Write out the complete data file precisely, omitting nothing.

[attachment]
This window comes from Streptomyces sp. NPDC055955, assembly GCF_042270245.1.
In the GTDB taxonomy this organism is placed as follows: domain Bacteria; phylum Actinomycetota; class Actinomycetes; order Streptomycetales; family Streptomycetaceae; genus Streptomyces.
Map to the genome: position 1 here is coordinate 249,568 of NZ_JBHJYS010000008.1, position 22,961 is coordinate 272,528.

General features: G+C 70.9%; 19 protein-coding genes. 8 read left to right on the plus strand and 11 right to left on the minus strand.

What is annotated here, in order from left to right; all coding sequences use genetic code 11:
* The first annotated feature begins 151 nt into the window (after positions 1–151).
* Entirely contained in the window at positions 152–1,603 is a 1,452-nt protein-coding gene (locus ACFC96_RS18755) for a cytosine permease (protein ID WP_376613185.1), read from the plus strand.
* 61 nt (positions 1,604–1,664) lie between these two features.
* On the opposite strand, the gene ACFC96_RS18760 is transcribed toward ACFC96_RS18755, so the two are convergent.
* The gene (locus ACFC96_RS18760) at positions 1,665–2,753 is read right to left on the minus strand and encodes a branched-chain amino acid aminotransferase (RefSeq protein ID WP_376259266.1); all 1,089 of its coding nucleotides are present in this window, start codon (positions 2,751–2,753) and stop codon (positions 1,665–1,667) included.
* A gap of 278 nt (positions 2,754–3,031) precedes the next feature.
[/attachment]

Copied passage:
This window comes from Streptomyces sp. NPDC055955, assembly GCF_042270245.1.
In the GTDB taxonomy this organism is placed as follows: domain Bacteria; phylum Actinomycetota; class Actinomycetes; order Streptomycetales; family Streptomycetaceae; genus Streptomyces.
Map to the genome: position 1 here is coordinate 249,568 of NZ_JBHJYS010000008.1, position 22,961 is coordinate 272,528.

General features: G+C 70.9%; 19 protein-coding genes. 8 read left to right on the plus strand and 11 right to left on the minus strand.

What is annotated here, in order from left to right; all coding sequences use genetic code 11:
* The first annotated feature begins 151 nt into the window (after positions 1–151).
* Entirely contained in the window at positions 152–1,603 is a 1,452-nt protein-coding gene (locus ACFC96_RS18755) for a cytosine permease (protein ID WP_376613185.1), read from the plus strand.
* 61 nt (positions 1,604–1,664) lie between these two features.
* On the opposite strand, the gene ACFC96_RS18760 is transcribed toward ACFC96_RS18755, so the two are convergent.
* The gene (locus ACFC96_RS18760) at positions 1,665–2,753 is read right to left on the minus strand and encodes a branched-chain amino acid aminotransferase (RefSeq protein ID WP_376259266.1); all 1,089 of its coding nucleotides are present in this window, start codon (positions 2,751–2,753) and stop codon (positions 1,665–1,667) included.
* A gap of 278 nt (positions 2,754–3,031) precedes the next feature.